Is it time to question the term 'Old Master'?

June 29 2020

Image of Is it time to question the term 'Old Master'?

Picture: The Guardian

Posted by Adam Busiakiewicz:

The Guardian published a story this weekend highlighting that some galleries and museums are increasingly uneasy about using the term 'Old Master'.

The article published a quote from a political magazine Shout Out UK, the self-ascribed 'voice of the next generation', who claim the term contains a “uncomfortable combination of hierarchical, racial and sexist connotations”.

The article includes many voices from the artworld arguing both for and against. Amongst them, the head of Tate Modern Frances Morris expressed:

“I think we should question its use and what it tells us. I would like to see it replaced by something else,”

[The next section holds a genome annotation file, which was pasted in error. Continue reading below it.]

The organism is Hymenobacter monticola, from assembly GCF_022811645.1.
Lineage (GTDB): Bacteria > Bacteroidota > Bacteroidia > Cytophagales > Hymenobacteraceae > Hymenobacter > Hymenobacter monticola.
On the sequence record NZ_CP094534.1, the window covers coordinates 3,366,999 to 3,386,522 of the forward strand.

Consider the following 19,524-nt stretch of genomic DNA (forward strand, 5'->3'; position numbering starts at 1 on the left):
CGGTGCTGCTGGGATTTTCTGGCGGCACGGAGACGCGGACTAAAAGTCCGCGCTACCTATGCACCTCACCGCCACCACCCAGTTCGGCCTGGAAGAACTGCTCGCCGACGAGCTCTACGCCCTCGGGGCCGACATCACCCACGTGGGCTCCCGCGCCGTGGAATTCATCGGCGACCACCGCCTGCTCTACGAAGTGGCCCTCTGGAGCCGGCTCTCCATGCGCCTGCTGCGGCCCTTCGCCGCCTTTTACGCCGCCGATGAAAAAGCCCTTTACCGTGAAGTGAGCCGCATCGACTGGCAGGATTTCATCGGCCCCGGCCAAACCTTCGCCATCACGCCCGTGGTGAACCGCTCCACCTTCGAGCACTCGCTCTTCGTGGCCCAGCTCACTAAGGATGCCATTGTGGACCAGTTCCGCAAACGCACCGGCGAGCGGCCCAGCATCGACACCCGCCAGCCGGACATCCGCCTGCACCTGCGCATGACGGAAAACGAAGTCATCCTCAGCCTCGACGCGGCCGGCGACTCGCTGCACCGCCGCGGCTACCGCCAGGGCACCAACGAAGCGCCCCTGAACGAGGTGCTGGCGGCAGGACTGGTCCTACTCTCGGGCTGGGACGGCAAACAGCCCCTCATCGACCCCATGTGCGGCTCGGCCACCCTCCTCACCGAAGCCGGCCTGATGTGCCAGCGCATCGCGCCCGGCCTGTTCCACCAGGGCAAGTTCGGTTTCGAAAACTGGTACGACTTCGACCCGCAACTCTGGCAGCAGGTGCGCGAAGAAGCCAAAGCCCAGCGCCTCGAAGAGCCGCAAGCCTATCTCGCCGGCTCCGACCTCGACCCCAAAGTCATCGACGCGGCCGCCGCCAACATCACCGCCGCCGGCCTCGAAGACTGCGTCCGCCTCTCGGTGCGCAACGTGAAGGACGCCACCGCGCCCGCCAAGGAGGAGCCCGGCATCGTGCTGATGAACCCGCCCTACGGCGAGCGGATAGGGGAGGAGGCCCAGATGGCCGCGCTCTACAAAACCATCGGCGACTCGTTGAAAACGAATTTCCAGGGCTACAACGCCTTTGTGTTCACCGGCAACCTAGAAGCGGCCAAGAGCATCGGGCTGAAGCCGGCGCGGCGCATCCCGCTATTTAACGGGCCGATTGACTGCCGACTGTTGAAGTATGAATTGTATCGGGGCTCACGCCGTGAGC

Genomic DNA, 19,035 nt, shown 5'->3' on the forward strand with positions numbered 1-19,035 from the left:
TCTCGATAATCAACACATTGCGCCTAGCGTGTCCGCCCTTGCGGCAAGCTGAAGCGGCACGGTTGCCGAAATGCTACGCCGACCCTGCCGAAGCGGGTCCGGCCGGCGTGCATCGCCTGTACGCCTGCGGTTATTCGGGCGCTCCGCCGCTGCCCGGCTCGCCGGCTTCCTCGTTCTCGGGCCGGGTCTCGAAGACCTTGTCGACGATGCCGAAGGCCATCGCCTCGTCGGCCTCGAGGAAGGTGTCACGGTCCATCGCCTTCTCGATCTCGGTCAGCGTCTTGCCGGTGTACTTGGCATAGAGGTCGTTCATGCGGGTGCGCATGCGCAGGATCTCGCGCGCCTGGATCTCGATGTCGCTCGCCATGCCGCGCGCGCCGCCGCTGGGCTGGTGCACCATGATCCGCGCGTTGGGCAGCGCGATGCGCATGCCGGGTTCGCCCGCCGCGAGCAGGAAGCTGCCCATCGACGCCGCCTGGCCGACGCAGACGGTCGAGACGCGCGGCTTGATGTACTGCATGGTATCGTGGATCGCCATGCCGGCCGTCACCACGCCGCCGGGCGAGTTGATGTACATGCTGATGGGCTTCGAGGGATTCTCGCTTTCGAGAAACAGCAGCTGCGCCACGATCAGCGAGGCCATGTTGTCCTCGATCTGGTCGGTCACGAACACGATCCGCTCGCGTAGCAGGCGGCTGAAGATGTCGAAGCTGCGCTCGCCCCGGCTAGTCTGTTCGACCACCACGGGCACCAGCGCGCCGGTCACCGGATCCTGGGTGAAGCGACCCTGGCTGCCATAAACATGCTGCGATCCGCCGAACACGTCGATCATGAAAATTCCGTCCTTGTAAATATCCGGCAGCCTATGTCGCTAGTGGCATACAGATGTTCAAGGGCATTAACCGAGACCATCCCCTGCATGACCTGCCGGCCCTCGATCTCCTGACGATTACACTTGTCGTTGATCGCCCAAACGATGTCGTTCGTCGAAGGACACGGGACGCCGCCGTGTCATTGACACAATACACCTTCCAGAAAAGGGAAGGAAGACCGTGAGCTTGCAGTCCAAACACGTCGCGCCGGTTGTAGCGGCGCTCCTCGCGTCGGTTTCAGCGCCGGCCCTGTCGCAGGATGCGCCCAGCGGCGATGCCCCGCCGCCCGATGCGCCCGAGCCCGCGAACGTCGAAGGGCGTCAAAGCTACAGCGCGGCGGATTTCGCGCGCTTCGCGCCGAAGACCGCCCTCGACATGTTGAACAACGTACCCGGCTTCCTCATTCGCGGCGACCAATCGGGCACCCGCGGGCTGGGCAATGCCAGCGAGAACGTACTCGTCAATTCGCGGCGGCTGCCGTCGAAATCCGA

On the other hand, Victoria Siddall, Global Director of the Frieze art fairs, advocates an expansion of the term rather than its abolition. Siddall highlighted the likes of artist Artemisia Gentileschi as a prime example of an indisputable 'Old Master'.

Attention is also drawn to the upcoming exhibition Women Modern Masters at The Scottish Gallery in Edinburgh, a venture specifically designed to challenge the term. So too is an upcoming exhibition at the Wallace Collection Forgotten Masters, drawing attention to overlooked artists commissioned by the officials of the East India Company.

The auction houses are already ahead of the game in regard to finding suitable replacements. Christie's have been emphasising the term 'Classic' instead of 'Old Master' for many years now.

For what it's worth, I would rather spend my time researching and bringing more female artists back into the light than get too caught up with the imperfect nature of categories. Later this year I'll be finishing off my doctoral thesis which will draw attention to a completely forgotten yet highly accomplished Victorian lady artist and interior designer. I look forward to sharing more in due course.

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